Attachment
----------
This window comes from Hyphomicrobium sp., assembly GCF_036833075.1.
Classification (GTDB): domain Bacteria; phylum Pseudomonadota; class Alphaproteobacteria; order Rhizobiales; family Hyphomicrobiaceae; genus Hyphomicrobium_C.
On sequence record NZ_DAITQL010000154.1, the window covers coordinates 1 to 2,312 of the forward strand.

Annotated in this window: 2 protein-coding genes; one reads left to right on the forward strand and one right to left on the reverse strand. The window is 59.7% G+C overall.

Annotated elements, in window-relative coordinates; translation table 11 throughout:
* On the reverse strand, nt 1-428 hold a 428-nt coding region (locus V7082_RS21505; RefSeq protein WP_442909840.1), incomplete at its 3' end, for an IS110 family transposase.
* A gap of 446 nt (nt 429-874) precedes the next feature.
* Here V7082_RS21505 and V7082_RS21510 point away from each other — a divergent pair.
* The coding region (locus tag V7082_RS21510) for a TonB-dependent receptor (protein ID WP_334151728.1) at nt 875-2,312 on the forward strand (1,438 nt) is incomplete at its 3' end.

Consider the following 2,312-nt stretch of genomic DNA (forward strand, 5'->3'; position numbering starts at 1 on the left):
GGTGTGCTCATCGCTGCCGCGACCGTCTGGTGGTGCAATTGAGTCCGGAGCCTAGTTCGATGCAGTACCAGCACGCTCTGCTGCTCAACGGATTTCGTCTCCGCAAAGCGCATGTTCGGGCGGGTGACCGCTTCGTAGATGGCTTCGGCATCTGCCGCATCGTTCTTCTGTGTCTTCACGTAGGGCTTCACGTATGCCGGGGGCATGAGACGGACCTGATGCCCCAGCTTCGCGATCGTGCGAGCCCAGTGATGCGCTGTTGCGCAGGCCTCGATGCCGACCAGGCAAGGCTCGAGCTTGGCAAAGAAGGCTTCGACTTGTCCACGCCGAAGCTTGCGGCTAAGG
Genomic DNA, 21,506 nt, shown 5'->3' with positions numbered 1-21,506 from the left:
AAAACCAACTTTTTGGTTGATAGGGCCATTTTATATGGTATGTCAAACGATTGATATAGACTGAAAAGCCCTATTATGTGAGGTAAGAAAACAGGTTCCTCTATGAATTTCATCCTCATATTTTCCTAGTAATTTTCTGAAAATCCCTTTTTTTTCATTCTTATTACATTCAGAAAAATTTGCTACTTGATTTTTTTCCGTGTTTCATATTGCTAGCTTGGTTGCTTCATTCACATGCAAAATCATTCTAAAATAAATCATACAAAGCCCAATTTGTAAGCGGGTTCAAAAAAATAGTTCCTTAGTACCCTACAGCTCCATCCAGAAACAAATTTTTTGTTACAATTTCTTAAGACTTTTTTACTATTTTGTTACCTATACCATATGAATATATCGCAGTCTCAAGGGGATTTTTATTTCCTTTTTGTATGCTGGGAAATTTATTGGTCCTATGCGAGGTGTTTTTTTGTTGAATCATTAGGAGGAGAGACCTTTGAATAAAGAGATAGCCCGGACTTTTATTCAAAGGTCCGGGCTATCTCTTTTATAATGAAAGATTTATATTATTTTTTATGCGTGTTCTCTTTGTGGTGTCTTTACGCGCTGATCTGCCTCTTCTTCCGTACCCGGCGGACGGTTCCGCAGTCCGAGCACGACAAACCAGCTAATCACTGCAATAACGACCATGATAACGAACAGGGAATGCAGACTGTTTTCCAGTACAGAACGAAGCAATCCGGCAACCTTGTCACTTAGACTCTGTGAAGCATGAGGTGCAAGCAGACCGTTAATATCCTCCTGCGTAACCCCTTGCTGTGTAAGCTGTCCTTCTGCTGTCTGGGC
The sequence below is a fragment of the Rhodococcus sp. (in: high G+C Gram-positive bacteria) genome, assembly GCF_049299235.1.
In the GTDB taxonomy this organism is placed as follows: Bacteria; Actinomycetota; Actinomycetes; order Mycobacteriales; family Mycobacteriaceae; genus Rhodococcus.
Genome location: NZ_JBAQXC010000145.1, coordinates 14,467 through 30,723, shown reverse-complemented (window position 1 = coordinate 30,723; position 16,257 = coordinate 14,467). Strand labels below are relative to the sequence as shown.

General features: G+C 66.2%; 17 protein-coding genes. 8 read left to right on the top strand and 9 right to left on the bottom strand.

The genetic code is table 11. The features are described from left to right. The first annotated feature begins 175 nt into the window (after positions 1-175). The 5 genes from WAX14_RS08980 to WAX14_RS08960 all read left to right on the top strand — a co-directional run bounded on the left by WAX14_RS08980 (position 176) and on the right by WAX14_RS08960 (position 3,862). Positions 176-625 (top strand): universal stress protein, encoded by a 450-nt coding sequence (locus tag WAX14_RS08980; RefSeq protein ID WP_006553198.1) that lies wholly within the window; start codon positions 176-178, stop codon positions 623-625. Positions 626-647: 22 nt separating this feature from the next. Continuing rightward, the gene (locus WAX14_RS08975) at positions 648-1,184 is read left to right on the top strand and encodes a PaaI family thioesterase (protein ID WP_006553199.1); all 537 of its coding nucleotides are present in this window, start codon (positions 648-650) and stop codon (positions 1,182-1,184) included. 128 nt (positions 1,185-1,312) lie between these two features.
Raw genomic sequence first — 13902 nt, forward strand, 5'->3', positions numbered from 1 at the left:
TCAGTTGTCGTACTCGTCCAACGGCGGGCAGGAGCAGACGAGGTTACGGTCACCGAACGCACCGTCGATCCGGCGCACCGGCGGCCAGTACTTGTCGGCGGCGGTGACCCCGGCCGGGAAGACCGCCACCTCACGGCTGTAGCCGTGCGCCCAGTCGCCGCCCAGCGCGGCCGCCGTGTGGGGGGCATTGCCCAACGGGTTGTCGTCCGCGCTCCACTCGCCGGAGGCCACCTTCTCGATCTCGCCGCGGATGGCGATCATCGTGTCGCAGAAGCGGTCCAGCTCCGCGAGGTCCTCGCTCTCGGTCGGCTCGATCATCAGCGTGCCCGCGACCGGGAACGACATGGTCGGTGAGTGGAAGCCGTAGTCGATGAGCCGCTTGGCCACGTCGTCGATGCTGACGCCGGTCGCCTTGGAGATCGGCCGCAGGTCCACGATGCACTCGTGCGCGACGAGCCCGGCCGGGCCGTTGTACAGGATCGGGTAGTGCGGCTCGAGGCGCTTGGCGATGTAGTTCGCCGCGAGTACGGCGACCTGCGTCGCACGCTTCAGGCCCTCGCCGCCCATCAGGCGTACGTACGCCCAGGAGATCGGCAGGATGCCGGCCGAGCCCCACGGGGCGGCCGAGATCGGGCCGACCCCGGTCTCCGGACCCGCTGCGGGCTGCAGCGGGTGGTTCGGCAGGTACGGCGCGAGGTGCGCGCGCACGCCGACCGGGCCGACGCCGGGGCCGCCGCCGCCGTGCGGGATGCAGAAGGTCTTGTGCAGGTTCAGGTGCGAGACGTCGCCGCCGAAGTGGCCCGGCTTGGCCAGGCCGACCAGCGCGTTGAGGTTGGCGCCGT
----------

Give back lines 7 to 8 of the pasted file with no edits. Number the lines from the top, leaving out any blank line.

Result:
* A gap of 446 nt (nt 429-874) precedes the next feature.
* Here V7082_RS21505 and V7082_RS21510 point away from each other — a divergent pair.